Looking at Bias

Tamarack Verrall
Posted August 29, 2020 from Canada
When World Pulse Sisters meet

We have been called to look at bias and as a white-bodied woman this is an important call. None of us want to be making mistakes. Racism, prejudice, bias can happen without intention. My ancestors came from parts of Europe, England, Scotland, France. They colonized many countries including Canada where I was born. My family now is white-bodied, brown-bodied and black bodied. The people I love come from many heritages, with differing physical abilities, different religions, different lifestyles. I know that I carry biases taught when I was young, some given to me as unasked for privileges, not yet all seen and recognized as I continue to learn and grow. 

I have a lot to undo, having absorbed the history of my country, and the history of the world in schools taught by white-bodied teachers, with books written by white-bodied people telling what I now know was a biased and inaccurate account of what took place, intentionally hiding the truth.

To undo this I am committed to listening and learning. Two books I am currently reading are: White Fragility by Robin Diangelo, subtitle “Why it’s so hard for White People to Talk About Racism, and My Grandmother’s Hands by Resmaa Menakem, a book which takes you deep into self reflection and understanding how to be active in undoing racism and the damage it has been doing to all of us.

The history we have been given in Canadian schools is woefully inadequate still. What I have learned, I have learned by listening and paying attention. In the 1980’s I was asked by some Indigenous sisters here why white-bodied women felt the need to appropriate Indigenous women’s culture. I wrote this poem after my meeting with them, and have read it to open discussion with my white-bodied sisters here. I still have a lot to learn, and am paying close attention to all of you here, my World Pulse sisters.

Search for Roots

When I look to my heritage I find

My ancestresses gone

The moon calendar destroyed

Medicine taken over by men

Matriarchies and amazons

Hidden behind a wall

Called pre-history

The single woman

Who met with her sisters in the woods

Shared knowledge of the earth

And magic

Gone

Tortured and burned

Her memory defiled

Called a witch for knowing healing herbs

Called evil, opposite of life, to be feared

As I am today,

A wild and independent woman

Free in my thinking,

Free of what I have been told is the way it was,

Searching for my roots in these wise, ancient women

Who followed earth traditions

Scorned for questioning

For refusing to believe

That my ancestresses were wrong

To each find her power, as a woman

In the woods.

I refuse to ignore

That there always has been

Another way, a different story.

And so, in our searching, we white women,

Descendants of murdered women

Have searched, and in searching fallen prey

To borrowing and taking, in our psychic famine

Without realizing that this cannot be the answer

To this void that we inherited.

Sweetgrass from the Earth but it is not ours

Though we have been offered invitations to take part

Sweat Lodges are not ours 

Though we have been given kind invitations in

We can find ourselves again

Through the woods

And the wild animals

By gathering sweet smelling herbs

Watching the skies change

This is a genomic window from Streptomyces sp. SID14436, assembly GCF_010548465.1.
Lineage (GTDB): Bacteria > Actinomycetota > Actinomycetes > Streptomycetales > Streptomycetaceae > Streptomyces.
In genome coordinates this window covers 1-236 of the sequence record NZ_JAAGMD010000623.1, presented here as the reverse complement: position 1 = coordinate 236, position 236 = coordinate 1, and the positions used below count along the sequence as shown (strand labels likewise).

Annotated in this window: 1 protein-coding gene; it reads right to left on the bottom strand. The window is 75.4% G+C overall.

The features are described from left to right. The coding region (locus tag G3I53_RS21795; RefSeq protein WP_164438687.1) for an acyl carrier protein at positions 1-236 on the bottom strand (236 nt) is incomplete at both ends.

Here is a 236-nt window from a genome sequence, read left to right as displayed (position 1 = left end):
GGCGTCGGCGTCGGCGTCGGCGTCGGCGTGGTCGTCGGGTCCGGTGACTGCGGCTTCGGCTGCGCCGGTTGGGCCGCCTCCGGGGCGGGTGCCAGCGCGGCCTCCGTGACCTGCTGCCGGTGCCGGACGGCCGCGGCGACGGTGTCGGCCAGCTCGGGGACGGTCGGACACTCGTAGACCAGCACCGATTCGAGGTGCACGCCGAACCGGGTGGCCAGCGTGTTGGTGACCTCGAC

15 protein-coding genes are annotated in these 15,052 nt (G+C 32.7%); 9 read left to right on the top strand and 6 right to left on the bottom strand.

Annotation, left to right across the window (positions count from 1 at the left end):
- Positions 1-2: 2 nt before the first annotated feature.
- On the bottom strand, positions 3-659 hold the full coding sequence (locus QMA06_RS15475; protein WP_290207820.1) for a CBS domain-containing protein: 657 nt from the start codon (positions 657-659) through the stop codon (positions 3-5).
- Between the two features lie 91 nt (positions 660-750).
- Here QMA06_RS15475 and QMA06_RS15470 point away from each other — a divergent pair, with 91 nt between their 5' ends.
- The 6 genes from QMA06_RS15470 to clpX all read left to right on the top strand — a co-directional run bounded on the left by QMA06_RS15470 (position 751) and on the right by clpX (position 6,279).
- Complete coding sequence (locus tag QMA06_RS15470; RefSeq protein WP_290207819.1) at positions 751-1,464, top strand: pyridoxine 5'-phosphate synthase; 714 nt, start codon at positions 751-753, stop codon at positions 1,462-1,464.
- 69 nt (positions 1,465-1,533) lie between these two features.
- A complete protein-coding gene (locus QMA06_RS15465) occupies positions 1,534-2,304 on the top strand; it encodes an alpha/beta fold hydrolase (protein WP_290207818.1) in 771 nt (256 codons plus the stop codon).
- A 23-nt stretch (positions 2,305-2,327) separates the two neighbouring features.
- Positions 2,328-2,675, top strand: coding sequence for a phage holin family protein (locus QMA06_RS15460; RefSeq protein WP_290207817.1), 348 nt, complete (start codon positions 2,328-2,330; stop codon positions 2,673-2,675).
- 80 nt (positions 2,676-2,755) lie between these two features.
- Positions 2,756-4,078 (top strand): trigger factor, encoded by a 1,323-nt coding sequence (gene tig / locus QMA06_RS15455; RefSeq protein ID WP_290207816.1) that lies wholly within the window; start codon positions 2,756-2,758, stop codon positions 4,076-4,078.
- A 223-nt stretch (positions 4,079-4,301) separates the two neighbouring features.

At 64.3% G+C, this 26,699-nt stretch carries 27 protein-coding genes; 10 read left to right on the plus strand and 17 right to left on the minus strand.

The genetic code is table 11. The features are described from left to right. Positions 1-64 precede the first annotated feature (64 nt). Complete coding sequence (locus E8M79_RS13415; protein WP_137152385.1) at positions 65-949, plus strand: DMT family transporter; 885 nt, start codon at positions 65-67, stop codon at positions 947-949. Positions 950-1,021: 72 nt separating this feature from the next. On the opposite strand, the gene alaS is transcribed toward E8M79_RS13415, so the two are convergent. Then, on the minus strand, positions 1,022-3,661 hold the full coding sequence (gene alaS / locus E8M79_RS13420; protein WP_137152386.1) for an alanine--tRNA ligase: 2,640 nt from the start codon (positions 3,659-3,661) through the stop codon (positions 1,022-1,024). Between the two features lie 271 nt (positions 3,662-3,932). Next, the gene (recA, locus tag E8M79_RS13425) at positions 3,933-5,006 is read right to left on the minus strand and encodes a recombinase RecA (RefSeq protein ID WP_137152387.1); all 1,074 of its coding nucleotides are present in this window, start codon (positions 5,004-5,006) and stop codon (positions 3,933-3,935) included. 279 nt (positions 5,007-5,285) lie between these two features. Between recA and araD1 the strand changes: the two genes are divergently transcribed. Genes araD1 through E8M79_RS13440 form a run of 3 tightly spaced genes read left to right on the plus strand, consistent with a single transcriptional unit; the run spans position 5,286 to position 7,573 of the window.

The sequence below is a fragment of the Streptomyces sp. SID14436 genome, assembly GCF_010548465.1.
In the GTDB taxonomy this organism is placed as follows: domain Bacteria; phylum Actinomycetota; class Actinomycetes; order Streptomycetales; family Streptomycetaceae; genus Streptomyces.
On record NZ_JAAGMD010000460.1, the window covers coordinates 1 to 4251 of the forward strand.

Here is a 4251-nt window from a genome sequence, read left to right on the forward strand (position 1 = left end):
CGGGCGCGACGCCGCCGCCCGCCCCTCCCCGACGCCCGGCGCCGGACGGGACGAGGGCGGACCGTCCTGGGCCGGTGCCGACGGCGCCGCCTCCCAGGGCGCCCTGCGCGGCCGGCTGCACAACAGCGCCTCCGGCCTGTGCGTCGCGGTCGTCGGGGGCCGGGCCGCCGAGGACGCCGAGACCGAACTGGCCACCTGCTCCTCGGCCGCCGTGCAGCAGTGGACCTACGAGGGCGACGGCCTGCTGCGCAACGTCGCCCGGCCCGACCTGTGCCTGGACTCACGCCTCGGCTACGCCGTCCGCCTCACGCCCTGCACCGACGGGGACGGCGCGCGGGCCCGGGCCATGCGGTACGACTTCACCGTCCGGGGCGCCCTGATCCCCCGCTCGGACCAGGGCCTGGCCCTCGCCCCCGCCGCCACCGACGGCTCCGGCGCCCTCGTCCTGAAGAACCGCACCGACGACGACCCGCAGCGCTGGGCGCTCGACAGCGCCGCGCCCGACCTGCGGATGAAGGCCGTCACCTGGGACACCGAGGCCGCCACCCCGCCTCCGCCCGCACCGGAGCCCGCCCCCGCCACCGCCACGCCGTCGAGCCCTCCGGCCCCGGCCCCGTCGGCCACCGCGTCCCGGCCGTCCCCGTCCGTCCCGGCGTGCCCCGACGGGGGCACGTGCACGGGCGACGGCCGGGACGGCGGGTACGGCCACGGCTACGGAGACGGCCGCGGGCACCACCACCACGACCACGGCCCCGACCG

Taking in the energy of the sun

And the moon

And remembering

Through our dreams and visions

Trusting the memories that we glean

Confident in ourselves when met with disbelief and hatred

And realize 

That we are the orphans of wise women

Who were murdered for their knowledge.

We are the granddaughters 

Of the women called witches who were not burned

And look with courage into this void forced upon us

Into this void that we inherited.

We can find ourselves 

And trust that 

Our roots

Our traditions

Our knowledge  

Are unbroken

Deep in the Earth.

We can find ourselves

And our original integrity

Then join hands, with respect

With our sisters of all nations

In changing the world

To the way it was always meant to be.

*Reflection following questions from Mi’kmaq women on why this happens and what can be done 1988

This story was submitted in response to Stronger Together.

Comments 18

Log in or register to post comments
Nini Mappo
Aug 30
Aug 30

Hello Tam,
What a thought provoking question the indigenous sisters asked you, and how unfortunate that there is no response sufficient enough to address it. Your poem reflects the trend of what happened in every place where colonialism sank its roots, and I am glad that it led you to such a holistic conclusion.

I think too of the many biases plaguing families between family members, or tribes within the different hierarchies in the tribal leadership, or nations in form of nepotism and tribalism in employment and political leadership_ making bias such a far reaching maze that is difficult to navigate or pin down.

It is good of you to share your journey with us. Thank you, for inviting us to question our biases too. This is crucial because an external world without bias begins with an internal world emptied of all bias.
May we all join in this journey, and at length, stand as one: human.

Thank you Tam, you add such great value, always :)

Tamarack Verrall
Aug 30
Aug 30

Hi Nini,
Thank you so much for your warm and deeply thoughtful response. Bias is a tough subject, but so important for self reflection and discussion together. I commend our World Pulse Team for the gentle nudge for us to write on this to each other. I so appreciate what you have added.

Hello, dear Tam,

You keep surprising me. You write poetry, too! How glorious is that.